Olive health benefits: relieves bites, stings, itching and more

   

Originally published on Herbal Medicine from Your Garden

Olives can be grown in containers

Olives can be grown in containers

Olives are the fruit of the tree Olea europaea, also sometimes called oliveleaf, and mu xi lian in Chinese. Green and black olives are different stages of ripeness, though some varieties are always picked green.

There are 6 subspecies: Olea europaea subsp. cerasiformis aka O. europaea var. cerasiformis or O. europaea var. maderensis; Olea europaea subsp. cuspidata (African, brown or wild olive) aka O. africana, O. chrysophylla, O. cuspidata, O. europaea subsp. africana, O. ferruginea, O. sativa var. verrucosa or O. verrucosa; Olea europaea subsp. europaea aka O. europaea subsp. oleaster or O. oleaster; Olea europaea subsp. guanchica; Olea europaea subsp. laperrinei aka O. laperrinei; and Olea europaea subsp. maroccana aka O. maroccana.

The olive has been cultivated since the time of the Ancient Greeks, and is now naturalized across much of the planet and widely grown commercially. It is best suited to a Mediterranean climate with cool winters. To provide a decent crop, olive trees require 2-300 hours of dormancy at temperatures between 7.5°C/45°F and 10°C/50°F (easily provided by a UK winter), during which time day and night temperatures must be distinctly different. Unless you have a room where you can let the ambient temperature fluctuate naturally, you’re unlikely to get fruit from an indoor grown tree. On the other hand, if your outdoor tree is subjected to long periods below -10°C/14°F, it will be damaged and produce a smaller crop, although it should recover the following year.

Olives can be grown in containers, otherwise plant them in well drained soil which isn’t too rich, preferably against a south- or west-facing wall. Water weekly until established and keep weed free for the first few years. Pinch out container-grown trees at about 1.5m (5′) to encourage bushiness.

Water fortnightly with seaweed fertilizer during spring and summer (May to September in the UK). Prune in spring and early- to mid-summer; just thin out the branches to allow air flow, remove dead and diseased branches and any that spoil the shape of the tree.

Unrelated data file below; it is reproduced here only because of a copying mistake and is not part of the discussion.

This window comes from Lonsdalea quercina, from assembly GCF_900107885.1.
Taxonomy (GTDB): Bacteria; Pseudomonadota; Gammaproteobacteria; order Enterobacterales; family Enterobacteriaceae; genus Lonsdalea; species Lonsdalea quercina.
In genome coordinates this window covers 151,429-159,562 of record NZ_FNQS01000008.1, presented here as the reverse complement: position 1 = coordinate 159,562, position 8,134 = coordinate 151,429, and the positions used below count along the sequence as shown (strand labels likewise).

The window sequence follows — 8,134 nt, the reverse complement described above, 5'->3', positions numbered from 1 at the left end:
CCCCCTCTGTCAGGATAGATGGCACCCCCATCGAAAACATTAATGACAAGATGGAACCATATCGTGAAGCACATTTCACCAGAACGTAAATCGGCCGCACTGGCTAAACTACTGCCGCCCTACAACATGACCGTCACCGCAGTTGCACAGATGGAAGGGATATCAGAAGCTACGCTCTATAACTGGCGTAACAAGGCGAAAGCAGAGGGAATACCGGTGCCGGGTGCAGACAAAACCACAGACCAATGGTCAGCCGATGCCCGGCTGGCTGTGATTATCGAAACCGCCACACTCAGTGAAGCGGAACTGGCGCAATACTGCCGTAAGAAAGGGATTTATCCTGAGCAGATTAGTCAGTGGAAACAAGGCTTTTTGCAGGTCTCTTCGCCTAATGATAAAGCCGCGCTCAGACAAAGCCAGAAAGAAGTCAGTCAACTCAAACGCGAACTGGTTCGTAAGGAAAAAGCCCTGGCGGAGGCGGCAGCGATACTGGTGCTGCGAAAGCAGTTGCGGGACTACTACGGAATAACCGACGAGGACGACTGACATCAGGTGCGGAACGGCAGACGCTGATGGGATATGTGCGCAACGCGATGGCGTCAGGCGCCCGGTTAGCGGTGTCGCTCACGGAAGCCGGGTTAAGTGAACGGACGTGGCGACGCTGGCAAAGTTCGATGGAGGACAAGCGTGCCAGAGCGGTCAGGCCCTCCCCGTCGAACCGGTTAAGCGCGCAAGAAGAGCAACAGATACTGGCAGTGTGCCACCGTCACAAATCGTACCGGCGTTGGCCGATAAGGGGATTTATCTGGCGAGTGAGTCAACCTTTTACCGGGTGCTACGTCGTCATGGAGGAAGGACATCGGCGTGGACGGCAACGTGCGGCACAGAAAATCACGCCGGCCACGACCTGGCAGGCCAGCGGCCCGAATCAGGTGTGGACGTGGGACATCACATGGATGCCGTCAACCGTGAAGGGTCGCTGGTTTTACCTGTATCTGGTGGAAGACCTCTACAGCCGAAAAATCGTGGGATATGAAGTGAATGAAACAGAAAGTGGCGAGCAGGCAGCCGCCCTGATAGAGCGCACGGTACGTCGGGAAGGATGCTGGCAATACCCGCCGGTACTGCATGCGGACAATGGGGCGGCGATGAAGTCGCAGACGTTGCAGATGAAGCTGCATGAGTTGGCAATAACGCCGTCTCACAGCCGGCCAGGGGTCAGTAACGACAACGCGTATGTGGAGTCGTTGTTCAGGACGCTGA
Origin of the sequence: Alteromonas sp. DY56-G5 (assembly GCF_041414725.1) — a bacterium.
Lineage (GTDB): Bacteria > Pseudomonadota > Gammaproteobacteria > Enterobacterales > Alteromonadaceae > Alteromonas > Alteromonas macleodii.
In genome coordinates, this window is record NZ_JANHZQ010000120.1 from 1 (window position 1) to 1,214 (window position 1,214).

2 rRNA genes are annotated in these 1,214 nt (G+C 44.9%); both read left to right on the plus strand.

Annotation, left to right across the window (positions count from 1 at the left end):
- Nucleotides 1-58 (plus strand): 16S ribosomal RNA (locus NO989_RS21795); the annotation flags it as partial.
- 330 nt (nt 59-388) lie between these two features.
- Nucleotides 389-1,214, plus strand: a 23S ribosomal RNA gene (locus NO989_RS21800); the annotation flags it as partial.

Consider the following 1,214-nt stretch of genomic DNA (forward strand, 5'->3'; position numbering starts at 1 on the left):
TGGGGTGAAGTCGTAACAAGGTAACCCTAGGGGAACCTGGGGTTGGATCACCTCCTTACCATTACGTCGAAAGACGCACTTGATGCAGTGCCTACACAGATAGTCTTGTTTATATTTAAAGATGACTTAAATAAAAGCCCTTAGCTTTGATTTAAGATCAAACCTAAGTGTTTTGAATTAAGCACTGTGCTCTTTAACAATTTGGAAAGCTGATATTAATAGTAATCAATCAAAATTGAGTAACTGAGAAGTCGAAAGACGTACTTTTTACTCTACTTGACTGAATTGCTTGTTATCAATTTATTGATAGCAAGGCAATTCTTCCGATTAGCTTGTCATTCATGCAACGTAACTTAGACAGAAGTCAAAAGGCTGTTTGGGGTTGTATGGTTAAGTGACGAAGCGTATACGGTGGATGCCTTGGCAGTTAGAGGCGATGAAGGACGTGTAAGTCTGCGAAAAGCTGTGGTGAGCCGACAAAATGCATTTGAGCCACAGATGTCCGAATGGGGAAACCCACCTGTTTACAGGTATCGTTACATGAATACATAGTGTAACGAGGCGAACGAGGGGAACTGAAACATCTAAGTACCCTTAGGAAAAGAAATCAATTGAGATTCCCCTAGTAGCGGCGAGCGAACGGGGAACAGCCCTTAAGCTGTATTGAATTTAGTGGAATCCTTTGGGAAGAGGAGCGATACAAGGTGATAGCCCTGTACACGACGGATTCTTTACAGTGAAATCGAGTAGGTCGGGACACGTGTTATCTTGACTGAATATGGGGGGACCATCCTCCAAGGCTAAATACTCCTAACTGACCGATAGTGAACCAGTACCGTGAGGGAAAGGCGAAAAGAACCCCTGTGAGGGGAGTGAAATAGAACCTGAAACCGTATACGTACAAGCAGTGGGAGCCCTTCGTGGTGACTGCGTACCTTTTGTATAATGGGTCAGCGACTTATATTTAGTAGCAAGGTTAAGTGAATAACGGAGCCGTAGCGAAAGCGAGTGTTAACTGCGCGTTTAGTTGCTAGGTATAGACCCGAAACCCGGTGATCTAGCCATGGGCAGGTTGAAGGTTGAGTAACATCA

Depending on the age of the tree you have purchased, you can expect fruit 3-5 years after planting. It will start to appear in late Summer. Most varieties can be picked green or left to turn black. In any case, it’s best to take what remains before the cold, wet days of Fall set in. Pick leaves as required for remedial use, and take small quantities of bark, being careful not to ring the tree, in early Fall for drying.

Before they can be eaten, olives must be processed by pickling for several weeks and then marinating. Green and black olives are dealt with separately. Full instructions for one method are given on Big Plant Nursery’s article, “Preparation of your olive harvest“.

Olives and olive oil are superfoods, but they are also extremely high in calories, so regular snacking on olives may be impractical. Olive oil is one of the healthiest cooking oils, as it does not turn to trans-fats when heated. It is sometimes used for making margarine, and often in preparing Italian and other Mediterranean-style food, so can easily be included in your daily diet. Extracting the oil from olives is impractical at home without special equipment capable of crushing the olive pit/stone.

Decoction: Add 1 tsp well-crushed bark or chopped leaves to 250ml (1 US cup, 8 fl oz) cold water in a non-metallic pan. Bring to a boil, reduce to a simmer and continue heating for 10-15 minutes, strain off root and use the liquid hot or cold. Dosage: Up to 250ml (1 US cup, 8 fl oz) a day, split into 3 doses.

Olive oil is a laxative, promotes bile production and is soothing to mucous membranes and skin. It also helps combat hyperacidity and treats peptic ulcers. Externally it can be used to treat stings, burns and itchy skin, also as a base for liniment and ointment.

A decoction of leaves is used to treat fever, nervous tension, high blood pressure and to lower blood sugar. It can also be used externally to treat cuts and grazes.

A decoction of bark has been used as a substitute for quinine to treat malaria.

Recent research has found that olive leaf extract is very beneficial for preventing and treating high blood pressure, rheumatoid arthritis, osteaoarthritis and lowering blood sugar and LDL cholesterol levels.

The gum which collects in warm countries is used to treat cuts and grazes.

You can make a hair tonic by mixing olive oil with alcohol.

In Bach flower remedies Olive is used for exhaustion and mental fatigue.

I offer olive Bach flower remedy, olive leaf extract 6750mg capsules and cosmetic grade olive oil in quantities up to 5 litres in my online shop.

Aromatherapy

Olive oil is used as a base oil in aromatherapy. One application is with rosemary, for dandruff. Find out more about olive oil in aromatherapy.

If you decide to grow olives, as with all remedies grown at home, I recommend that you use organic methods, so as to be sure that you don’t end up ingesting lots of chemicals along with your food or medicine. General articles on organic methods can be found on our sister site, the Garden Zone.

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